Findings from the case study reiterated that we cannot build a strong, holistic college-going culture without first understanding our student population and by extension their families; understanding cultural values and the economic needs students face is crucial. This commitment was evident from all of the school leaders at the three schools and reiterated by many of the teachers interviewed. At one school, for instance, many students worked full-time while attending high school. This was recognized by school faculty and staff, as a part of their students’ responsibilities, as many contributed to their family’s income. In turn, teachers and school leadership acknowledged these cultural and lived realities and discussed appropriate and realistic goals for their students, where college-going might include working simultaneously while pursuing a degree. 

            At the school level, some of the challenges I have seen are related to lack of resources and a limited number of staff who focus exclusively on supporting students’ postsecondary pursuits and building a college-going culture. One of the schools I studied created an “Adopt a Senior” program to take advantage of the assets already within the school. The program was established by the school counselors, who with school leadership helped to lead college-going efforts. In this model, every senior was ‘adopted’ by a teacher on campus, which provided the seniors an opportunity to forge a relationship with an additional adult on campus outside of their regular teachers. The focus of the program is to ensure that students have another source of support as they embark on their postsecondary plans, beyond school guidance counselors. Most of the staff at this school were people of color and from the area, so they understood the students’ needs and context. Teachers often adopted more than one student at a time each year, with teachers deciding the best means to connect with students to impart advice or support for college-going; at times teachers would take students to lunch, engage in a joint activity, review college application materials, and write letters of recommendation. Though assessing the success of the program quantitatively was beyond the scope of my research, conversations I had with students revealed that the program was instrumental to their college aspirations and plans and made them feel like someone cared about them and was available for support. This program provides a positive psychosocial impact without requiring additional funding or staff, instead only needing a commitment on the part of the teachers and school leadership. The program’s versatile format was also appealing to teachers, who could help provide additional, high-value opportunities to students at a low-cost.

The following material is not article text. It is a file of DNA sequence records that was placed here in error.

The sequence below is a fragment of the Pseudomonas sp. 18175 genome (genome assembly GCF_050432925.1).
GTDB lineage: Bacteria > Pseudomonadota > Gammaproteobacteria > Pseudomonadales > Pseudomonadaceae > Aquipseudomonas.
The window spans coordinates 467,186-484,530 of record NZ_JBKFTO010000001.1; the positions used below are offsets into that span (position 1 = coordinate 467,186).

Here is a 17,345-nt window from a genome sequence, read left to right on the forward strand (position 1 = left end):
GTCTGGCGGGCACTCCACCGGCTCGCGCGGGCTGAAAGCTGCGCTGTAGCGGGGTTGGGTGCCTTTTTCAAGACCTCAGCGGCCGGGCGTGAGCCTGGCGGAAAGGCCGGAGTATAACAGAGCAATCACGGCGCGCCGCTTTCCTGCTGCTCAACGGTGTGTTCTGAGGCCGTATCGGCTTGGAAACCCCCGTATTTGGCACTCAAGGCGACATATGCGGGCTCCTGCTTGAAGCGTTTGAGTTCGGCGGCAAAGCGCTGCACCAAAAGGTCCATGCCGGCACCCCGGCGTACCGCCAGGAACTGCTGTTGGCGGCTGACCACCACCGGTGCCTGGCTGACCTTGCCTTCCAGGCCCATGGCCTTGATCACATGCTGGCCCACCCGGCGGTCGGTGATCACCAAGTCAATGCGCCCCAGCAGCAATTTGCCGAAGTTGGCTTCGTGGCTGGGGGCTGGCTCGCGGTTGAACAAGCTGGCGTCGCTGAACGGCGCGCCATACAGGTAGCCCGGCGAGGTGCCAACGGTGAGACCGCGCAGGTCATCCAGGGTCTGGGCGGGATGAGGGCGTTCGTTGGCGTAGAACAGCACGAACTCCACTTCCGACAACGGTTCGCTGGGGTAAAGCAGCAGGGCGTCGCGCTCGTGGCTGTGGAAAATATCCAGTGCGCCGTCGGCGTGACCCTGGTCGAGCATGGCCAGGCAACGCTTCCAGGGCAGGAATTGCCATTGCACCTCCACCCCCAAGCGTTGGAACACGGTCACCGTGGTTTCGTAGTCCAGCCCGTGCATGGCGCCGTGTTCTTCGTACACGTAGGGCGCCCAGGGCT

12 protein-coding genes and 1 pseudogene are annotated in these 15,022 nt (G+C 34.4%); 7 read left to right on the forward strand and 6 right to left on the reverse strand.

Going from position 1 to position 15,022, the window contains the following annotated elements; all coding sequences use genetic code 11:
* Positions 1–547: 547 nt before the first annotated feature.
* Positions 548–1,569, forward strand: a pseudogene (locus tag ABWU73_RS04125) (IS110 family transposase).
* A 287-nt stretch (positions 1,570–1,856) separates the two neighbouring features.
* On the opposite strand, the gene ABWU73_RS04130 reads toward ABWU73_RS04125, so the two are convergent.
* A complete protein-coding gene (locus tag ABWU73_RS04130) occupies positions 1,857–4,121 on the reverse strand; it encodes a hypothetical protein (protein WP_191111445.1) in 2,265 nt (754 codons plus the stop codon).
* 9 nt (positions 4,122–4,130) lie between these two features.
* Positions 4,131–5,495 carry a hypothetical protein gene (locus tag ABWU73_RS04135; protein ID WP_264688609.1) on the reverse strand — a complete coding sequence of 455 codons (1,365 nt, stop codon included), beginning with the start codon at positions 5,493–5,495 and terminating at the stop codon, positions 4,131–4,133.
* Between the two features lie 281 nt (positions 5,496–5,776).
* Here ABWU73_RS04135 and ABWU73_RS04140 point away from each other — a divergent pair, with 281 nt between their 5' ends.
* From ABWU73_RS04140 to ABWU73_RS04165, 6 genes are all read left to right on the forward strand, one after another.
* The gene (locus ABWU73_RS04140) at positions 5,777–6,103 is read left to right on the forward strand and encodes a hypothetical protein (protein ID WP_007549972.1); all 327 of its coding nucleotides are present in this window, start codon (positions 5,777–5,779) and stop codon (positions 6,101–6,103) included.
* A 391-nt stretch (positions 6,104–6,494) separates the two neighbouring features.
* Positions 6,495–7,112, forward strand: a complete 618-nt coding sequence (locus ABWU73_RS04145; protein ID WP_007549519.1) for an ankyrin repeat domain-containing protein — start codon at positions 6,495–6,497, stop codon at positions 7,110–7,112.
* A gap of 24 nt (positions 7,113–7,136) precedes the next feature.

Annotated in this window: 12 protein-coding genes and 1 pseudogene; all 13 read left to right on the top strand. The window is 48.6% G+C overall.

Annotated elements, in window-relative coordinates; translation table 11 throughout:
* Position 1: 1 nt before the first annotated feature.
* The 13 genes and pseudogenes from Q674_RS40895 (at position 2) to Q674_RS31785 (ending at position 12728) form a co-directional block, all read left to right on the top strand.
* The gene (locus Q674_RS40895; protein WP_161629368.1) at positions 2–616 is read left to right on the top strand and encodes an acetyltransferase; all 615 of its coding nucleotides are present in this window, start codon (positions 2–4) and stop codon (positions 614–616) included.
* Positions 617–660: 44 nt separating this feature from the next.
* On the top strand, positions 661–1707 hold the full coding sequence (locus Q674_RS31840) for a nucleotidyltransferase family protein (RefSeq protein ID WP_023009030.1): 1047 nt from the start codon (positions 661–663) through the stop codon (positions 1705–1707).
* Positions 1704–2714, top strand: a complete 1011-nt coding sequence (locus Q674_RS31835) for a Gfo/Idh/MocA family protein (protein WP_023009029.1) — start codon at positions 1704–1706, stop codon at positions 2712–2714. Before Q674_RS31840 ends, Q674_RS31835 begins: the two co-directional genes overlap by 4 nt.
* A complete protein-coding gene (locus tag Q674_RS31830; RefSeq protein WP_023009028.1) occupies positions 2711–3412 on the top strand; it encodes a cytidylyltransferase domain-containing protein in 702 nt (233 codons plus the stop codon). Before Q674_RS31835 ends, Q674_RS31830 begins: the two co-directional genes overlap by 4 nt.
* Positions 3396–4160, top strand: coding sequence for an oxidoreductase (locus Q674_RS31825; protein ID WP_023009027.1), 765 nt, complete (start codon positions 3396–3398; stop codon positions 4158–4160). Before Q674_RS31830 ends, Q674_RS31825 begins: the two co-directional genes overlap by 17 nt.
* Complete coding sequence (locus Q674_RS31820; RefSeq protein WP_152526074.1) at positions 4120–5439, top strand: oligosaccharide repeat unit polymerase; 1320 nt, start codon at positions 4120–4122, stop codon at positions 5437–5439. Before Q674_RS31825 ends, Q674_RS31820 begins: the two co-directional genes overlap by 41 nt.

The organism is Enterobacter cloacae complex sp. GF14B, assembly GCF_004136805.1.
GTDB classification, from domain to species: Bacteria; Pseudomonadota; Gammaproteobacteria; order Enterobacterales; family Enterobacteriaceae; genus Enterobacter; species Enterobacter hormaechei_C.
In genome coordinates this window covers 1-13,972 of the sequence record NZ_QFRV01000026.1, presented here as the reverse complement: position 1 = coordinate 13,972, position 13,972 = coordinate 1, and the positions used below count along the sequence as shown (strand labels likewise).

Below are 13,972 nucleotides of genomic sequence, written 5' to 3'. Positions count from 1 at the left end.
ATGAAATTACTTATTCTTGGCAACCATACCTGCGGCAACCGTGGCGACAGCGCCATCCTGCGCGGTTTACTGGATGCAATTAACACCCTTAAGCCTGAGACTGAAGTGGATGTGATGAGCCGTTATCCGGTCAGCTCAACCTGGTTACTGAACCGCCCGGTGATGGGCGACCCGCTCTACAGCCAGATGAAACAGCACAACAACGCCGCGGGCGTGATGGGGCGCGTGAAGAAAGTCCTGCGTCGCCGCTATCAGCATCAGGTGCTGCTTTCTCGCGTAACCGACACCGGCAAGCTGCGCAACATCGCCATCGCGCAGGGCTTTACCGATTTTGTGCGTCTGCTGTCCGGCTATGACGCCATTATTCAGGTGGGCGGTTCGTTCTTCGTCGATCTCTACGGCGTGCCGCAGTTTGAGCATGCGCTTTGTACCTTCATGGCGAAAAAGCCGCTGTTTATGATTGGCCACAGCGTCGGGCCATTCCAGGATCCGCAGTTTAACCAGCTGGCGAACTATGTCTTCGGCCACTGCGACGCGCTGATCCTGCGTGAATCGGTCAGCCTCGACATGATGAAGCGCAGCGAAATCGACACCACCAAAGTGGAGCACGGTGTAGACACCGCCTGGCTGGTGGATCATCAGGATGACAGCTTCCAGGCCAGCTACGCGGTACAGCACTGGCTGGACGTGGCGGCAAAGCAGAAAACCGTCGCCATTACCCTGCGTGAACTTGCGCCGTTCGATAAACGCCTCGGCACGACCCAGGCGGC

In my own practice as a mentor to doctoral candidates and as a professor, I similarly use a holistic approach and recognize the multiple roles and obligations of my students, such as the fact that many of them are also principals at their schools, parents, and leaders in their communities. As such, I work to make my materials and the pathways to graduation as transparent as possible. Especially in the current pandemic, it is important to never give up on our students and to continue searching for different ways to check-in with them. We need to make sure students see themselves as worthy and understand that they come to the classroom with a variety of assets and a wealth of knowledge. 

To learn more about Dr. Martinez’ work, including her new book, Latinas Leading Schools, please visit https://www.txstate.edu/clas/Educational-Leadership/Program-Faculty/Melissa-Martinez.html

Or follow her on twitter at @MAMartinezPhD, or contact her via email at mm224@txstate.edu